Delirium is a reversible decline in cognition that results from organic pathology. As imaging technology has advanced, researchers have begun to better understand the subtypes of Delirium. This PLOS One study looks at one relevant organic syndrome referred to as Severe Posterior Reversible Encephalopathy Syndrome (PRES). This was by definition a severe organic syndrome and the patients in this study were admitted to the Intensive Care Unit. From the PLOS One study, PRES is defined thus
‘Posterior reversible encephalopathy syndrome (PRES) is a clinicoradiologic entity characterized by a variable combination of consciousness impairment, seizure activity, headaches, visual abnormalities, nausea/vomiting, and focal neurological signs‘ (Legriel et al, 2012, PLOS One)
The researchers were interested in the factors that predicted recovery. They recruited 70 patients through multiple centres. Brain imaging findings were one of the criterion for diagnosis and the researchers found that most of the abnormalities were found in the Parietal and Occipital lobes in keeping with the description of a Posterior Encephalopathy. The researchers found that early treatment of the underlying medical condition as well as hyperglycaemia on day 1 were predictors of later recovery. One significant cause of PRES was Hypertensive Encephalopathy but there were many number of other causes identified.
Having a wide social network is associated with health and wellbeing according to this study. This is an epidemiological study looking at 6500 Britons born in 1958. Suprisingly employment didn’t affect the size of the social network but the age of leaving education did. Those that stayed in education longer had wider social networks. There are various studies which show that large social networks are protective for memory and so this study adds to the research literature showing a protective health benefit.
Thomas Szasz has died. Szasz was both an iconic and controversial Psychiatrist who developed ideas critical of Psychiatry and was at the forefront of the emerging critical Psychiatry movement. His death has been covered here, here and here.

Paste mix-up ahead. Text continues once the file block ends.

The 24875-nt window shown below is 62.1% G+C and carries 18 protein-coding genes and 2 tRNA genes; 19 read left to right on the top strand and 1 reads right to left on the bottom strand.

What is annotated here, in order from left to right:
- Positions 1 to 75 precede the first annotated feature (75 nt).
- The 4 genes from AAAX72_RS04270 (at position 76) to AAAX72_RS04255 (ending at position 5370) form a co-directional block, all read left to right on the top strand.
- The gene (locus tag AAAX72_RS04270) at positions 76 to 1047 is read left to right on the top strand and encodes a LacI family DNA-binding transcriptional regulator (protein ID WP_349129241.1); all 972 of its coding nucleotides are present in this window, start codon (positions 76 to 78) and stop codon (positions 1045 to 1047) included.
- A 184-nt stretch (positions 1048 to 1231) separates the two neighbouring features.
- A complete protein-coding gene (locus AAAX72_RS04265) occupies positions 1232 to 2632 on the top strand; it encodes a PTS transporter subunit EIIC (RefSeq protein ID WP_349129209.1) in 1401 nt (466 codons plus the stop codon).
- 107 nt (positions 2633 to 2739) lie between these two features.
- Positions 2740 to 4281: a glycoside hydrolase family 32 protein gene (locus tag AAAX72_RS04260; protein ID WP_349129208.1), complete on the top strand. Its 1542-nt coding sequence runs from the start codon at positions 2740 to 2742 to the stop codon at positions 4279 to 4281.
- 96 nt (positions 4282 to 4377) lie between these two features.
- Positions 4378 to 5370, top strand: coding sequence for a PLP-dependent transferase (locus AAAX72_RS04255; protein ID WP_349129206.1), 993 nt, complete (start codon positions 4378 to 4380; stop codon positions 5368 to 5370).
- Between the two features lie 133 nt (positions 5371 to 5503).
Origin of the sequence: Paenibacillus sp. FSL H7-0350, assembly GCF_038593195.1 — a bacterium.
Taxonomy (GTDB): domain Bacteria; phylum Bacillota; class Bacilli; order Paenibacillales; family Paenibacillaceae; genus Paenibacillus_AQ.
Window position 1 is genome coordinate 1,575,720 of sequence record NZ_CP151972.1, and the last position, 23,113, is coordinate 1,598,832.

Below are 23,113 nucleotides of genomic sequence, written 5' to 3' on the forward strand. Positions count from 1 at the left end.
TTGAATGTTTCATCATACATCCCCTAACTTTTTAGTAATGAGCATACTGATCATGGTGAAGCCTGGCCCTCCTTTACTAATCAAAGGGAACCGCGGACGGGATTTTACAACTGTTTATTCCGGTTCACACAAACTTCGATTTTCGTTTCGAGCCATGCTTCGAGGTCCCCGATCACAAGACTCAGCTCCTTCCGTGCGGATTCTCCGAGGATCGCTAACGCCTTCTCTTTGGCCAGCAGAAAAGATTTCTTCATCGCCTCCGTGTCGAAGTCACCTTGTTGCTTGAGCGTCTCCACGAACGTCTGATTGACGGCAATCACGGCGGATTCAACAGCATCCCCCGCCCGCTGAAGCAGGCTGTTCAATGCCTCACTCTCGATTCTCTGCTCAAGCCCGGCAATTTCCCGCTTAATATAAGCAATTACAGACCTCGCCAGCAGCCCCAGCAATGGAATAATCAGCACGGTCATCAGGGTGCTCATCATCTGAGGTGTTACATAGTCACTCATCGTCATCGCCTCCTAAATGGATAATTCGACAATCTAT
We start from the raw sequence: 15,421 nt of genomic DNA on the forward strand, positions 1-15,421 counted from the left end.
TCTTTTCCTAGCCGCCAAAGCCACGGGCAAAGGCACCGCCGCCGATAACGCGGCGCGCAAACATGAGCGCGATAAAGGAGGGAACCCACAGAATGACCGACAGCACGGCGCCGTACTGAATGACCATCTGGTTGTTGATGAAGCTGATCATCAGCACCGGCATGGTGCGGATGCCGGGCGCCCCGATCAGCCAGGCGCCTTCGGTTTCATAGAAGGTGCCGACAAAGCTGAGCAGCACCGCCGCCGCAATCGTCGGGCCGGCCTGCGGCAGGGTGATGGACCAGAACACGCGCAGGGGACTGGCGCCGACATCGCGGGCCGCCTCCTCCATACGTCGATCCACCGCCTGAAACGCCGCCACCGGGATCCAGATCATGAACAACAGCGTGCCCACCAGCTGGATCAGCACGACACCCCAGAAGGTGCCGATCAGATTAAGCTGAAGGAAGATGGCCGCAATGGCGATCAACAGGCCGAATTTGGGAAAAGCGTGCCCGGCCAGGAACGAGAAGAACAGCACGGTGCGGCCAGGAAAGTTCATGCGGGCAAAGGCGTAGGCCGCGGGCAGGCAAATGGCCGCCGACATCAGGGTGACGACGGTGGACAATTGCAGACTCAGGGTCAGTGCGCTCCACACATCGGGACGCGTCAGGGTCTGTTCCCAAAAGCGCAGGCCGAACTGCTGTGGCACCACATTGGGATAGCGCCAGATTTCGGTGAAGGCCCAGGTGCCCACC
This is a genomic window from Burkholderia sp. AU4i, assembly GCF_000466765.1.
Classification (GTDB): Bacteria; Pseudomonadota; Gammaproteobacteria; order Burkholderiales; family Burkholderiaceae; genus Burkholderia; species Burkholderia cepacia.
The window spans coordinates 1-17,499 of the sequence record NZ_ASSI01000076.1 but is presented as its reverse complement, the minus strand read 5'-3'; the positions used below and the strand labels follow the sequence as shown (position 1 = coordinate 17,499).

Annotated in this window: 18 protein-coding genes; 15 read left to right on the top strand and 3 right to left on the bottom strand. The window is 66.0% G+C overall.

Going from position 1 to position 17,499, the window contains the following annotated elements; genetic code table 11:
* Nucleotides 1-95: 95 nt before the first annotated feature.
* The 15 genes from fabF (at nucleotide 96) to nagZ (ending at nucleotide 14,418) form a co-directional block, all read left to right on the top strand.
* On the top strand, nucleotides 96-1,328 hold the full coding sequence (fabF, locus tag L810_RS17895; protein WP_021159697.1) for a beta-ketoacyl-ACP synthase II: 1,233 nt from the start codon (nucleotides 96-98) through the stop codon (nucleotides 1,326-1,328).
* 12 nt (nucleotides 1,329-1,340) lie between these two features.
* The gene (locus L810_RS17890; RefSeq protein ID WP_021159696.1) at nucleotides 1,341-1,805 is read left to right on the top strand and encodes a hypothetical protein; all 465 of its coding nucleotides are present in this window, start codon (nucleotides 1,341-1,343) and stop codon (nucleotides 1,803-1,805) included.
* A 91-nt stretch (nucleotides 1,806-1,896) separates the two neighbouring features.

There is an extensive debate in the neuroscience field here. This debate is so protracted that it has even found its way into the neuroscience literature as a reference here. The crux of the argument centres around the methodology in neuroimaging studies. The first article also discuss how difficult it can be for readers and researchers alike to understand the statistical analysis and research methodology if they are outside of the neuroimaging research centres. Citing the article in the research literature shows that the Blogosphere is contributing to the mainstream research literature.
A better understanding of how the retina communicates with the brain has led to the development of this experimental artificial retina device which remains to be tested in humans. The device works through a combination of electronic sensors, microprojectors and genetic modification of cells in the retina to restore vision in a model of nightblindness. Clinical trials in humans would need to go through several stages and assuming that the trials were successful at each stage would then be eligible for clinical use.
The Anatomy of the Eye
A neuron stem cell that leads to the cells in the higher levels of the cerebral cortex has been identified in this study.
There are some useful resources here for teaching medical anthropology. Medical anthropology is the discipline which involves the study of health systems, health and illness and the interactions with culture.
How to browse a genome on your browser is discussed in this post together with a commentary.
A 20,000 year gap in the Asian hominid fossil record has been filled thanks to a recent find. In a cave in Laos an early modern human skull was found which researchers have dated to 46,000 years ago. This is the oldest early modern human skull found in the region and helps to clarify the narrative around migration routes.
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